Corrected 14C (solar) years before present

FIGURE 10-16 Estimates of world lead production over time. Note that cupellation is a process for purifying precious metals by melting the impure metal in a cupel (a flat, porous dish) and then directing a blast of hot air onto it. The unwanted metals are oxidized and partly vaporized and partly absorbed into the pores of the cupel. Redrawn with permission from D. M. Settle and C. C. Patterson, Science, 207 1167-1175. Copyright © 1980 American Association for the Advancement of Science.

Many common lead salts, such as the carbonate, hydroxide, and sulfide, are extremely insoluble in water; this normally limits the dissolved lead content in a body of water, although in principle complexing agents in the water may considerably increase the effective solubility.

Various technological sources of lead (Table 10-8) can serve as origins of ingested lead in humans and consequent lead poisoning. As with other heavy metals strongly bound by biological complexing agents, lead is a cumulative poison and can act through long-term ingestion of relatively small quantities. Lead can be retained in the body for long periods, especially in bones, where it can replace some of the calcium. Lead poisoning in children from ingestion of paint fragments is well known. This is primarily a hazard with older paints, in which lead pigments were widely used. Basic lead carbonate, (PbCO3)2 Pb(OH)2, known as white lead, is an example of a white pigment, while lead chromate is an orange or yellow one. The oxides, sulfate, and a variety of other lead compounds also were employed. Large amounts of white pigment is used even in colored paints to give opacity; lead content does not relate to color. These lead materials are largely absent in modern paint formulations, because of both the availability of superior materials (TiO2) and legal restrictions arising from recognition of the hazard. It is interesting that the problem of lead poisoning in children from the lead in paint was recognized as early as 1900, and white lead in indoor paint was prohibited in France in 1909; international treaties to eliminate it were proposed in 1922, but the United States did not ban lead in interior paints until 1971. Even then, lead remained legal in paints for some exterior uses.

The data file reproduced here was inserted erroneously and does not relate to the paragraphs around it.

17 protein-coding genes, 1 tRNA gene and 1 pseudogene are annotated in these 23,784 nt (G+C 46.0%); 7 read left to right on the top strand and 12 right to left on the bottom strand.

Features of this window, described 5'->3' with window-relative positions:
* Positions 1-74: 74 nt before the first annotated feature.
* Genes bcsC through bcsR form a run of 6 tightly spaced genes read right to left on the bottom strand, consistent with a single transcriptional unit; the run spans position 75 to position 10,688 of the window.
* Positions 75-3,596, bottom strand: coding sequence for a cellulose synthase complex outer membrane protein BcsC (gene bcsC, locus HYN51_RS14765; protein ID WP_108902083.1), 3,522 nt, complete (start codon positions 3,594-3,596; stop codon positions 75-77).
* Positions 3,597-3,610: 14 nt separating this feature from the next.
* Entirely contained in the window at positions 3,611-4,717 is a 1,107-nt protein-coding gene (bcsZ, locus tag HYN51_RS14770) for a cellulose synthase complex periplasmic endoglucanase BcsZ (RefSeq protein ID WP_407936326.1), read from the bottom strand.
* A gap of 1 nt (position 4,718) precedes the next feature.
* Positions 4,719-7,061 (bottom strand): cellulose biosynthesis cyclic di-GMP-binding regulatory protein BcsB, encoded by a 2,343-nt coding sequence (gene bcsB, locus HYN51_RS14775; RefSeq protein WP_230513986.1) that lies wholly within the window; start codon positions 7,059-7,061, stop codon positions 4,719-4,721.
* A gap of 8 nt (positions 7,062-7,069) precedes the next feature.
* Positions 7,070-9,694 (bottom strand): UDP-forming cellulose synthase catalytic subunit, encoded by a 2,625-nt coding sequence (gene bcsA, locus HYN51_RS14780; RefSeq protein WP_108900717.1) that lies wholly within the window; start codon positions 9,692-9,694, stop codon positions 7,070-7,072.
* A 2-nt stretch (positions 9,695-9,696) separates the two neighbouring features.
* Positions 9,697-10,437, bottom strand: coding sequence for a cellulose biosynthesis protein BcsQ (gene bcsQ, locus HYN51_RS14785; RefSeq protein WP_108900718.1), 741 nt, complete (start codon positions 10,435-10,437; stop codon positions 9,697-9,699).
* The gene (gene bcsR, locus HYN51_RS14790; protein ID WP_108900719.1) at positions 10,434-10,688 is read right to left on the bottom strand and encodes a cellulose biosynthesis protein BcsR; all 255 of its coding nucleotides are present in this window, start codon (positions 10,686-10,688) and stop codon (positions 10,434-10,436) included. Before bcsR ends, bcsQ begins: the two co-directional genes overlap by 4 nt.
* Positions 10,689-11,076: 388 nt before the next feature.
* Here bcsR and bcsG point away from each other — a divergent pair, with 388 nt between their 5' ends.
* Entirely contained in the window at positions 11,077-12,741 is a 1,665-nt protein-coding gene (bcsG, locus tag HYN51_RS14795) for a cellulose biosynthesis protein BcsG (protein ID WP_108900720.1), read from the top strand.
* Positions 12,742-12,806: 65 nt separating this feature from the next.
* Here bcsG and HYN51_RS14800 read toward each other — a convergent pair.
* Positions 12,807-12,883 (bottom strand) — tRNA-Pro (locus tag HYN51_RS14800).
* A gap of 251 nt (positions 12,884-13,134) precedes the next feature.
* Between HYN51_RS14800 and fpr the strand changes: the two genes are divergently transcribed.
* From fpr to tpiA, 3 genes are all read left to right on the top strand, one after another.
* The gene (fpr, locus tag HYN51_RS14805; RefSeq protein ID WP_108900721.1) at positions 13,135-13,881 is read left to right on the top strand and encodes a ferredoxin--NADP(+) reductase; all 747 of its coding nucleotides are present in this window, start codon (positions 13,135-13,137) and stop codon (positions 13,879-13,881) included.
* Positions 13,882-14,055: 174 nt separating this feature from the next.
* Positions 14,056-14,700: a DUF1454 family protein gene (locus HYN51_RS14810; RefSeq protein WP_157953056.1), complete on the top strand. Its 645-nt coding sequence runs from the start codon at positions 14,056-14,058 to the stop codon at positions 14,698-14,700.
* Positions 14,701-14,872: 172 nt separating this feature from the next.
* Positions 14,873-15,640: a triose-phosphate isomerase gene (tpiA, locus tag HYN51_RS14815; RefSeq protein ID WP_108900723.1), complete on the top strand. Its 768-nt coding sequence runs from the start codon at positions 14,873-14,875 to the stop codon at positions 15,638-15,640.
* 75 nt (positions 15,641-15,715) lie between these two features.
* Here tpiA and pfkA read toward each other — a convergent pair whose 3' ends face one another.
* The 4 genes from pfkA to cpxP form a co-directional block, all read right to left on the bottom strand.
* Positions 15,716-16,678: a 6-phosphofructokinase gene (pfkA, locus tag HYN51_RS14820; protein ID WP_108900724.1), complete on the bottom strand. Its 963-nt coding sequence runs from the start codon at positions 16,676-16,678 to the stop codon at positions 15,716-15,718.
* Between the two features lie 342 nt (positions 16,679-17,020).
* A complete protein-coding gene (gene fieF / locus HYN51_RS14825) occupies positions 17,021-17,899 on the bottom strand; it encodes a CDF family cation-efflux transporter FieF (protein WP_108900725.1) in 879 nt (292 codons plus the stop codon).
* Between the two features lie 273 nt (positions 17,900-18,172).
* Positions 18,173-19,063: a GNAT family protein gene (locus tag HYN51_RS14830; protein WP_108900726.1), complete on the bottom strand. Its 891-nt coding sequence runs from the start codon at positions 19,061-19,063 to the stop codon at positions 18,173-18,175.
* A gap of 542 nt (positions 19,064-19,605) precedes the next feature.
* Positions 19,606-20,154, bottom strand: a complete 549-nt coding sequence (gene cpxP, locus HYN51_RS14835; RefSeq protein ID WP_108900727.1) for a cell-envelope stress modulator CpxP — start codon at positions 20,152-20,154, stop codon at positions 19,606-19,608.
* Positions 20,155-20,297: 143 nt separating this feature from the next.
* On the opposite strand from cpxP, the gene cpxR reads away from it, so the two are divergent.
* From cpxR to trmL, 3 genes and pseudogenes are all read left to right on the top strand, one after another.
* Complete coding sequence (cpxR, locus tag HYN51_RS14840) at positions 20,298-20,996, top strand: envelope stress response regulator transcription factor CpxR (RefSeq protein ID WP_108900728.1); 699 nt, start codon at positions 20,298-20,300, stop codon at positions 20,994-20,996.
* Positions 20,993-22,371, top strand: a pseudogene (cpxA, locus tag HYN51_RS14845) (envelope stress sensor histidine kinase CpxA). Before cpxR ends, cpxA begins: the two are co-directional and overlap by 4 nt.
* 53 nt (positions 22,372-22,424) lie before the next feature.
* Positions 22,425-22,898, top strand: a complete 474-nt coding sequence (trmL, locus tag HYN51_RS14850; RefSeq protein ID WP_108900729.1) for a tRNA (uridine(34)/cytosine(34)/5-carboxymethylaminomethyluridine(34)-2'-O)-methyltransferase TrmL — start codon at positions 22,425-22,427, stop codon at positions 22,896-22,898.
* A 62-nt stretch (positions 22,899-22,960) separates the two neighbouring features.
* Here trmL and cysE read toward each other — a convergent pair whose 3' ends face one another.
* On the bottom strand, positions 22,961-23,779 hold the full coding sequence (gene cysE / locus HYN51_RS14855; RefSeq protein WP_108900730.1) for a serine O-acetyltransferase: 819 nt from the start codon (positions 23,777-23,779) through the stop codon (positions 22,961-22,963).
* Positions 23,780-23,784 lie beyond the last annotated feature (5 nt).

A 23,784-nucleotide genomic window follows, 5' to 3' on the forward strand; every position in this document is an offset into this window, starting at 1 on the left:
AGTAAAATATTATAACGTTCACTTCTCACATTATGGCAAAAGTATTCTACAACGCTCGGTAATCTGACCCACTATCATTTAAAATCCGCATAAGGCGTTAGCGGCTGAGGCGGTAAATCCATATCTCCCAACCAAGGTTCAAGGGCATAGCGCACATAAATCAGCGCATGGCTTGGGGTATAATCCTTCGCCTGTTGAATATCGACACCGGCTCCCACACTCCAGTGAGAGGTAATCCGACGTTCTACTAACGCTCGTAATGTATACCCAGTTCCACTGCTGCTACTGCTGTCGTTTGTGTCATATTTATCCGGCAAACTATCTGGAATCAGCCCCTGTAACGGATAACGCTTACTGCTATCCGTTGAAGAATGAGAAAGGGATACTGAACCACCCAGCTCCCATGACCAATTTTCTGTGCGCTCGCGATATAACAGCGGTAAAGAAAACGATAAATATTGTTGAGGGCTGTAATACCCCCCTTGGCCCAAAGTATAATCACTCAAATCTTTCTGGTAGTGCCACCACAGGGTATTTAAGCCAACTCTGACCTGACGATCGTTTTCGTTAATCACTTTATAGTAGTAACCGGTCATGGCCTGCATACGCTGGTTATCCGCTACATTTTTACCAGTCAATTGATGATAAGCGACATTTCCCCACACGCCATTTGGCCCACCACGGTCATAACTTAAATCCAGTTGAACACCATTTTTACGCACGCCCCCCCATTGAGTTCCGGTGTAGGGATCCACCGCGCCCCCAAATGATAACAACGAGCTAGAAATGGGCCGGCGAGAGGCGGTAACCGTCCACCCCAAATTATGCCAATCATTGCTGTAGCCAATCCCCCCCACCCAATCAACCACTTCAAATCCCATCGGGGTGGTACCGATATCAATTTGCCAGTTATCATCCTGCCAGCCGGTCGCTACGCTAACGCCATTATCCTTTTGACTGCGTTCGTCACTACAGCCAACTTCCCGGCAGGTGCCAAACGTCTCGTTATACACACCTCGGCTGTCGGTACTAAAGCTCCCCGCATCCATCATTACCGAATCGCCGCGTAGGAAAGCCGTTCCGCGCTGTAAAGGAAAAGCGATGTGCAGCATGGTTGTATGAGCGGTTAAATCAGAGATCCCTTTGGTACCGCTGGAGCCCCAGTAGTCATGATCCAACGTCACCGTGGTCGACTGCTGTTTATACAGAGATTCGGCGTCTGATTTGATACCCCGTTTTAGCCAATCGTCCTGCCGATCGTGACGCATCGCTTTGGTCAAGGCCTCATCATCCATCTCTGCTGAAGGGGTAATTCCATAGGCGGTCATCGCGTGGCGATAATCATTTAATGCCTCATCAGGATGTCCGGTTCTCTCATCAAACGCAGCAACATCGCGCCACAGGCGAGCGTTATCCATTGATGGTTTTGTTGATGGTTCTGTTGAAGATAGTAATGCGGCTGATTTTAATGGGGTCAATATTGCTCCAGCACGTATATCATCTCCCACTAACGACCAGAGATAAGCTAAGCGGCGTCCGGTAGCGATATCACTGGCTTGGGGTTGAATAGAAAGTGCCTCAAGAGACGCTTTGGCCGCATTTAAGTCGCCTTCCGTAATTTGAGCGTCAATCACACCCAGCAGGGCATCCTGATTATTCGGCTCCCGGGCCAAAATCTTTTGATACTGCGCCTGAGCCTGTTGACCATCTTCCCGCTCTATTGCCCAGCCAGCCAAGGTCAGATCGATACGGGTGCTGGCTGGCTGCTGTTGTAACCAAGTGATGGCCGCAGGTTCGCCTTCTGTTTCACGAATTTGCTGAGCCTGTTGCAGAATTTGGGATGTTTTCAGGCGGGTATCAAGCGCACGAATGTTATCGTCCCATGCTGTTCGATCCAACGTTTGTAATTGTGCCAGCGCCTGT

In spite of the toxicity of lead, and occasional calls for its use to be decreased, annual use in the United States has increased, from 1230 metric tons in 1970 to about 1600 metric tons in 1998, even though its use in gasoline decreased. Most of the increase (to well over 80% of the total, most of which is recycled) has been in batteries.

Less common now, but of possible significance in the past, is the extraction of lead into drinking water from lead pipes used in plumbing systems. (One may note the similarity between "plumbing'' and plumbum, the Latin word for lead.) Lead pipes are not now used in drinking water systems (although they